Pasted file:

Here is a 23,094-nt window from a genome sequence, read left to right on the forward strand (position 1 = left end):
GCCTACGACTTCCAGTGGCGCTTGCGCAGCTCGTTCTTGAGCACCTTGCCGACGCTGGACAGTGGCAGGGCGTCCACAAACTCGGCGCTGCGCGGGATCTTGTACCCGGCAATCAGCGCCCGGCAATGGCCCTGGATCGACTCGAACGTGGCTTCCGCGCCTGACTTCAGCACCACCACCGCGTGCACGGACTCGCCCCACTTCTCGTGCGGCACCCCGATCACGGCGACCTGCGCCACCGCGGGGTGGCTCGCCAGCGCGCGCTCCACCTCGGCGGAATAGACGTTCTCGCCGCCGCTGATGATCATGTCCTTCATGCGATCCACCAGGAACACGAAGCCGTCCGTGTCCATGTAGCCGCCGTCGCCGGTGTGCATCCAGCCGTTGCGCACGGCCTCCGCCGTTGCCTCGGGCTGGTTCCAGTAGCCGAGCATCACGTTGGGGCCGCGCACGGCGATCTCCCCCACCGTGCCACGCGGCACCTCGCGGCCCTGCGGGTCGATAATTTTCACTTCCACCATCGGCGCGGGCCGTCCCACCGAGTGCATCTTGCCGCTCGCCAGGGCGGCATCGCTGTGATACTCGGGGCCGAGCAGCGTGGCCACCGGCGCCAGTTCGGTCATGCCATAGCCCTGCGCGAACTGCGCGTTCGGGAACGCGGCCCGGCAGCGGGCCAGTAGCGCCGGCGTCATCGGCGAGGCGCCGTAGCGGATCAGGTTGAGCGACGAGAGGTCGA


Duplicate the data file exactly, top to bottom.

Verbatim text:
Here is a 23,094-nt window from a genome sequence, read left to right on the forward strand (position 1 = left end):
GCCTACGACTTCCAGTGGCGCTTGCGCAGCTCGTTCTTGAGCACCTTGCCGACGCTGGACAGTGGCAGGGCGTCCACAAACTCGGCGCTGCGCGGGATCTTGTACCCGGCAATCAGCGCCCGGCAATGGCCCTGGATCGACTCGAACGTGGCTTCCGCGCCTGACTTCAGCACCACCACCGCGTGCACGGACTCGCCCCACTTCTCGTGCGGCACCCCGATCACGGCGACCTGCGCCACCGCGGGGTGGCTCGCCAGCGCGCGCTCCACCTCGGCGGAATAGACGTTCTCGCCGCCGCTGATGATCATGTCCTTCATGCGATCCACCAGGAACACGAAGCCGTCCGTGTCCATGTAGCCGCCGTCGCCGGTGTGCATCCAGCCGTTGCGCACGGCCTCCGCCGTTGCCTCGGGCTGGTTCCAGTAGCCGAGCATCACGTTGGGGCCGCGCACGGCGATCTCCCCCACCGTGCCACGCGGCACCTCGCGGCCCTGCGGGTCGATAATTTTCACTTCCACCATCGGCGCGGGCCGTCCCACCGAGTGCATCTTGCCGCTCGCCAGGGCGGCATCGCTGTGATACTCGGGGCCGAGCAGCGTGGCCACCGGCGCCAGTTCGGTCATGCCATAGCCCTGCGCGAACTGCGCGTTCGGGAACGCGGCCCGGCAGCGGGCCAGTAGCGCCGGCGTCATCGGCGAGGCGCCGTAGCGGATCAGGTTGAGCGACGAGAGGTCGA